I suggest looking at the original post here. This is just a compilation (not too much :)) of the original. I decided to let the original text, because it’s well written and clear with a good example to explain Segmentation and Checksumming Offload.
“[…] Common operations for offloading are segmentation and checksum calculations. That is, instead of the OS using the CPU to segment TCP packets, it allows the NIC to use its own processor to perform the segmentation. This saves on the CPU and importantly cuts down on the bus communications to/from the NIC. However offloading doesn’t change what is sent over the network. In other words, offloading to the NIC can produce performance gains inside your computer, but not across the network. “
(That’s because the total frames sent to the network would be the same in number and size in the end. Also, the performance gain comes, because the application data only needs to traverse network stack once and a lot of savings may come from data segmentation. This is called TSO (TCP Segmentation Offload) for TCP segments. Moreover, Linux kernel also supports a more generic way for offloading processor. This is called GSO (Generic Segmentation Offload))
“[…] Consider the figure below illustrating the normal flow of data through a TCP/IP stack without offloading. Lets assume the application data is 7,300 Bytes. TCP breaks this into five segments. Why five? The Maximum Transmission Unit (MTU) of Ethernet is 1500 Bytes. If we subtract the 20 Byte IP header and 20 Byte TCP header there is 1460 Bytes remaining for data in a TCP segment (this is the TCP Maximum Segment Size (MSS)). 7,300 Bytes can be conveniently segmented into five maximum sized TCP segments.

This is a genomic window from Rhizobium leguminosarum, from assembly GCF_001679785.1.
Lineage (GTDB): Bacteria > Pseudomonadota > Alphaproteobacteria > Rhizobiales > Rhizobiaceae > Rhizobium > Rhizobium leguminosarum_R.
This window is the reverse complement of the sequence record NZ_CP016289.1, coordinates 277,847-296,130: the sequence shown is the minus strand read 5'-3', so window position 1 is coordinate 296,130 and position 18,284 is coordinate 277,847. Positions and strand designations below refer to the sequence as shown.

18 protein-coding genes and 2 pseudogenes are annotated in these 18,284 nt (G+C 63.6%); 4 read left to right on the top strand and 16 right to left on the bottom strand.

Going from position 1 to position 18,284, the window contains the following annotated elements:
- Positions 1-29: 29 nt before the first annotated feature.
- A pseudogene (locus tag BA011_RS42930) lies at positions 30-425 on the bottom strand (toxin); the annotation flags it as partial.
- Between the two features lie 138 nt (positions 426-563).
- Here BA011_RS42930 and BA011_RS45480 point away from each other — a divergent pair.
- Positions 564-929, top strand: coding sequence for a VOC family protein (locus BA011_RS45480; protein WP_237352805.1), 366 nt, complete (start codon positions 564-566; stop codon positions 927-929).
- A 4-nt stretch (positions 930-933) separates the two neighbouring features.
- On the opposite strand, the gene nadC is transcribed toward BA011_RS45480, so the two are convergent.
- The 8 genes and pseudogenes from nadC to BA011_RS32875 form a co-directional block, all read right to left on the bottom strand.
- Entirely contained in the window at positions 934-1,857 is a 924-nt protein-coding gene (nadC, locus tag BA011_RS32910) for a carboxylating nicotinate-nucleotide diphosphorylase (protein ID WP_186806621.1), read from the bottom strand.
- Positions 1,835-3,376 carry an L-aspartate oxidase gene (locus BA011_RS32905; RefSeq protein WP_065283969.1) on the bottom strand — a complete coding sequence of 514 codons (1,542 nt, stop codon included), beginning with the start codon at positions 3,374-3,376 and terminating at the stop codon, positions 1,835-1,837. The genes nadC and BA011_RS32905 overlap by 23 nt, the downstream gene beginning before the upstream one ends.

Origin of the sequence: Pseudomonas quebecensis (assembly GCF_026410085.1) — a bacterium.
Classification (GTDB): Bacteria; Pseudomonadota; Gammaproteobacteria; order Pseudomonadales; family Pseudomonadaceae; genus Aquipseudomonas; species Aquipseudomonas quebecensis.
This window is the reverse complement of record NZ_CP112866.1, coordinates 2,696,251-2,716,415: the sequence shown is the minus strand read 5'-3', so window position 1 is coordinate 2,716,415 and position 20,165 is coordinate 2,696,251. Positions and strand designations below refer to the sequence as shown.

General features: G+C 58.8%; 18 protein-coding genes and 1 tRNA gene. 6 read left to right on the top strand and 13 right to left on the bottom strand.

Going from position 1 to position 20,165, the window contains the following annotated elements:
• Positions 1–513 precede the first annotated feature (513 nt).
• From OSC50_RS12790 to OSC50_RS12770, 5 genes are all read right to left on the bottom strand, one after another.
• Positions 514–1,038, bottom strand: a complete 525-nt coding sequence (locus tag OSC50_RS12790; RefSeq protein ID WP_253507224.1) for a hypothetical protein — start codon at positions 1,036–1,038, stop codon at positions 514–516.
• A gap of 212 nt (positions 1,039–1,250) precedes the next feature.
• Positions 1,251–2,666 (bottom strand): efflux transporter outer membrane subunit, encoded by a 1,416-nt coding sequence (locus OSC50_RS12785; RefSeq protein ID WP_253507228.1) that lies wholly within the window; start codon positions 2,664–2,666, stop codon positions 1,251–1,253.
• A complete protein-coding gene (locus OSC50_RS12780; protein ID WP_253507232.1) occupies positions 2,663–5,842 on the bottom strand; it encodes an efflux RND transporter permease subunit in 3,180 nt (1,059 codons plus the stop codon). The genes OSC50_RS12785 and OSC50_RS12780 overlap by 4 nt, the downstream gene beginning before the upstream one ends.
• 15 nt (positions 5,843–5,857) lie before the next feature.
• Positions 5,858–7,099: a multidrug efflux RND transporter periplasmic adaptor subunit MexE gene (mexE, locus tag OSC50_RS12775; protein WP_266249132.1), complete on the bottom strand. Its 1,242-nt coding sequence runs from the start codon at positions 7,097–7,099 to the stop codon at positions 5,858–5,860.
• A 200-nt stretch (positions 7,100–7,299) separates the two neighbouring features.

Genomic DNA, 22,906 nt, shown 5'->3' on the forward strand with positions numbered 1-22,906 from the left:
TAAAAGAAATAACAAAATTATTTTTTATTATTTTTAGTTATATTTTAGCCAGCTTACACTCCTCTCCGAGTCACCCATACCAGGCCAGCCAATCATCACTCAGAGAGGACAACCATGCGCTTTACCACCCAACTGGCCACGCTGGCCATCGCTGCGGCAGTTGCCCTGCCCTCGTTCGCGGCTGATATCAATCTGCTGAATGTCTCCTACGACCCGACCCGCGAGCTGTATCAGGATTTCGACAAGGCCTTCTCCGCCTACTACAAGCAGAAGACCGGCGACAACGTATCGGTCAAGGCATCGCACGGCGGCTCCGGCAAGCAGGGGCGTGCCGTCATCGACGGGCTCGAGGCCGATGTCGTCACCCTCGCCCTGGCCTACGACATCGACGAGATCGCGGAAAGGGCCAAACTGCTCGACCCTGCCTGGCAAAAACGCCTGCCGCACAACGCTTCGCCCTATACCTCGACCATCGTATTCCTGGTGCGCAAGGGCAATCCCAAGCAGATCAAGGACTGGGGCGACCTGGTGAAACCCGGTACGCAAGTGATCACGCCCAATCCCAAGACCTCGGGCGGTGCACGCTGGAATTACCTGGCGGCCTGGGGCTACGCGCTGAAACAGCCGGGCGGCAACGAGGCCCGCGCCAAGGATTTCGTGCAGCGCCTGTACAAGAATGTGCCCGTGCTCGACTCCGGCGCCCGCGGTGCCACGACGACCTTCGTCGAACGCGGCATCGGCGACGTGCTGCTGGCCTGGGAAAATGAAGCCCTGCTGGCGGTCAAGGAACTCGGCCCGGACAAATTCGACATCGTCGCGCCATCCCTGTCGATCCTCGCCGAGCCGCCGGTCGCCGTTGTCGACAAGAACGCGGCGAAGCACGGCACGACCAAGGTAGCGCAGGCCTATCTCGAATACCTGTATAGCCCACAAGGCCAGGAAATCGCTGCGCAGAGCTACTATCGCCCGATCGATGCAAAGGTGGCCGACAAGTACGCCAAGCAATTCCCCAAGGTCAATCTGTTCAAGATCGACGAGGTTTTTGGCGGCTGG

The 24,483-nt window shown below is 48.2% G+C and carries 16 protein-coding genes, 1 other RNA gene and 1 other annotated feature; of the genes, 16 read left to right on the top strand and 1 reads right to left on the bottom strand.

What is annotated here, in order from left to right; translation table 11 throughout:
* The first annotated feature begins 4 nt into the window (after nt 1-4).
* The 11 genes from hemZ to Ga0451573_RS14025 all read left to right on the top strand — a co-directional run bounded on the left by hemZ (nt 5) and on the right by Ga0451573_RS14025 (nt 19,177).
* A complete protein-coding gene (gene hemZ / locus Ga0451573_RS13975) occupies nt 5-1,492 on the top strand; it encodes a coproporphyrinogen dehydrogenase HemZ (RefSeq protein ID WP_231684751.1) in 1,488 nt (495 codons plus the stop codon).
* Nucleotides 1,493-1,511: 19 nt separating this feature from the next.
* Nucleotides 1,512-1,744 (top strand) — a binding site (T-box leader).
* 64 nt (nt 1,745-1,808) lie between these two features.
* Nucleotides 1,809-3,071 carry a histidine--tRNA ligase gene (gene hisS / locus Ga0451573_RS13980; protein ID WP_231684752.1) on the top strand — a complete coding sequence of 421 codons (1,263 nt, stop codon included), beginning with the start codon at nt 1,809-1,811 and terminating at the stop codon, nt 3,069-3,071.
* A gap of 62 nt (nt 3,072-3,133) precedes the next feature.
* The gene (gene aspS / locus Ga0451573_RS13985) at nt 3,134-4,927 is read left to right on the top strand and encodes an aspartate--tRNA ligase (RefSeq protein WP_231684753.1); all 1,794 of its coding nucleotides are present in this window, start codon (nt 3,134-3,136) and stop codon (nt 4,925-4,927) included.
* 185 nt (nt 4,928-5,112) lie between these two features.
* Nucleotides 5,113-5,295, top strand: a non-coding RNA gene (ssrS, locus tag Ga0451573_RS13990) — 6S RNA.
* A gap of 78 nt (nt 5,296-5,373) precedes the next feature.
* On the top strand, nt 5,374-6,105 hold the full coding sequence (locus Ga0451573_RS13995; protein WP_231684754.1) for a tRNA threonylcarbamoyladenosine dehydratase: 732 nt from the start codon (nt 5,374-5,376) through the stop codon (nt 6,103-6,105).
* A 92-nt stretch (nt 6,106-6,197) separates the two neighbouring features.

After IP adds a header to the TCP segments the resulting IP datagrams are sent one-by-one to the “Ethernet layer”. Note that TCP/IP are part of operating system, while most functionality of Ethernet is implemented on the NIC. However network drivers (lets consider them part of the OS) also perform some of the Ethernet functionality. The network driver creates/receives Ethernet frames. So in the above example, assuming segmentation offloading is not used, the 7,300 Bytes of application data is segmented into 5 TCP/IP packets containing 1460 Bytes of data each. The network driver encapsulates each IP datagram in an Ethernet frame and sends the frames to the NIC. It is these Ethernet frames that Wireshark (and other packet capture software, like tcpdump) captures. The NIC then sends the frames, one-by-one, over the network.
Now consider when segmentation offloading is used (as in the figure below). The OS does not segment the application data, but instead creates one large TCP/IP packet and sends that to the driver. The TCP and IP headers are in fact template headers. The driver creates a single Ethernet frame (which is captured by Wireshark) and sends it to the NIC. Now the NIC performs the segmentation. It uses the template headers to create 5 Ethernet frames with real TCP/IP/Ethernet headers. The 5 frames are then sent over the network
The result: although the same 5 Ethernet frames are sent over the network, Wireshark captures different data depending on the use of segmentation offloading.“